Diabetes Diagnosis
Testing For Diabetes

Diabetes Diagnostic Criteria

Taking a blood sample

How Is Diabetes Diagnosed?

Contents

How Is Diabetes Diagnosed?
What Is The Criteria For Diagnosis?
What Is The A1C Test?


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This article covers the diagnosis of type 1 and 2 diabetes. The diagnosis of gestational diabetes is dealt with separately.

How Is Diabetes Diagnosed?

Initially your doctor may perform a urine analysis to check for signs of high blood sugar. To do this, you will need to provide a urine sample, into which the doctor will stick a specially coated strip or dipstick. The dipstick changes color according to the level of blood sugar present. The results are instantaneous. However, this test alone is not enough to make a diabetes diagnosis. For a clinical diagnosis, one or more of the following tests must be carried out:

Fasting Plasma Glucose (FPG) Test: This is a blood test which measures your blood glucose levels after you have fasted for at least 8 hours. It is used to detect diabetes and pre-diabetes. Results will show:
Healthy blood glucose: FPG under 100
Prediabetes: FPG 100 - 125
Diabetes: FPG more than 125

high glucose levels

Random Plasma Glucose Test: This is a blood test taken randomly whether or not you have eaten. It is normally recommended if the FPG test is positive (to double-check). A blood glucose level of 200 mg/DL or higher, plus the presence of the following signs of diabetes - increased urination, unexplained weight loss and increased thirst - can mean the patient has diabetes.

Oral Glucose Tolerance Test (OGTT): Yet another blood test that measures glucose levels - but with this one first you need to fast for 8 hours, then drink a glucose beverage and wait for a further 2 hours before being tested. This test might be performed if the fasting or random test is not conclusive.
Healthy blood glucose: Under 139 mg/dL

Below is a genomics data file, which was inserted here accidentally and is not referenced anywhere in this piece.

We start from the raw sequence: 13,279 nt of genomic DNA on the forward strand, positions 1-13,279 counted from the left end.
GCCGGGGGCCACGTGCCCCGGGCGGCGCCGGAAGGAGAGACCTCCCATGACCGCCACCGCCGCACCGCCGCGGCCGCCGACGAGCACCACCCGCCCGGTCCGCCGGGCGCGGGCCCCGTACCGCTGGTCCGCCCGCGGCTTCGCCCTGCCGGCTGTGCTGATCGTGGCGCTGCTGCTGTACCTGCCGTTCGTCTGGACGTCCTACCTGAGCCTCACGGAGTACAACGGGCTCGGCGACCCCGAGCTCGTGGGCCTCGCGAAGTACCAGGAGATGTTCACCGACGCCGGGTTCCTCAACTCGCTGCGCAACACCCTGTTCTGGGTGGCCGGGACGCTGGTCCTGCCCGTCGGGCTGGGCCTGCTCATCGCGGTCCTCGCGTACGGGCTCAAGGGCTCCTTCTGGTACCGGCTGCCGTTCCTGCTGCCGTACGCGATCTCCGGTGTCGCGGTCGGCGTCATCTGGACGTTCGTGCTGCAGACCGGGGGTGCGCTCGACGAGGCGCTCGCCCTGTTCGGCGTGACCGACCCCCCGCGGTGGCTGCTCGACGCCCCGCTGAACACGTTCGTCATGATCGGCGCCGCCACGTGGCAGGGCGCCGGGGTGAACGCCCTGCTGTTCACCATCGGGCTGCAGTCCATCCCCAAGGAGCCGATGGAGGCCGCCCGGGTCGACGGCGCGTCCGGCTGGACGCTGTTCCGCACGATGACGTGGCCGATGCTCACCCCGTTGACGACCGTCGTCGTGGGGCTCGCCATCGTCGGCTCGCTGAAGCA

Prediabetes: 140-199 mg/dL
Diabetes: 200 mg/dL and above.

pre-diabetic signs

What Is The Criteria For Diagnosis?

The standard definition of diabetes is too much, or excessive glucose in a blood sample. But over the years doctors and authorities have disagreed about what is considered 'excessive'. In 1997 they lowered the blood-glucose levels necessary to be diagnosed with diabetes because too many people were suffering diabetic complications, even though there were not diagnosed with the disease under the then-current standards. In 2003 the threshold was lowered again. Subsequently the World Health Organization (WHO) and the American Diabetes Association have agreed the following standard criteria:

Diabetes will be diagnosed if the person has:

• FPG more than 125 mg/dl (7 mmol/l)*
• 2-h PG** 200 mg/dl or more (11.1 mmol/l)

* In the United States measurements are given as mg/dl (millimoles per liter), but in the UK and most of Europe they are stated as mmol/l. To translate a mmol/l measurement into mg/dl, simply multiply it by 18.
**This refers to plasma glucose (PG) levels which are tested 2 hours after drinking a glucose drink (the OGTT test).

The WHO recommends that if a patient's blood glucose levels appear high on a first test, but they are not displaying symptoms of diabetes, then they should not be diagnosed on one test alone. Most patients will start with an FPG test, and then progress to either the oral or random plasma test.

What Is The A1C Test?

This is a newer test to the market, which only requires a pin-prick of blood to test for signs of diabetes (and no fasting is required). Also called the hemoglobin A1c test and HbA1 test, it can check a person's average blood sugar levels over the previous 3 months. Although some doctors still prefer to use the traditional tests outlined above, since 2009, a panel of international experts agreed that the A1C test is accurate enough to help diagnose both type 1 diabetes and type 2 diabetes (but not gestational diabetes). It is hoped that the convenience of the test will help more people check for prediabetes. Additionally the American Diabetes Association recommends that people who are receiving diabetes treatment should have an A1C test twice a year to check that they are managing their blood glucose levels correctly (see diabetes tests). Tests are sold for this purpose over the counter in pharmacies; brand names include A1C Now Self-Check by Bayer which costs around $30.

See also our article on the causes of diabetes and a
re there any home tests for diabetes?

  Related Articles on Diabetes

For more related conditions, see the following:

Blood Glucose Monitoring
Diabetes Facts: Learn about the statistics
Diabetes Resources - Check out our list of websites and resources.

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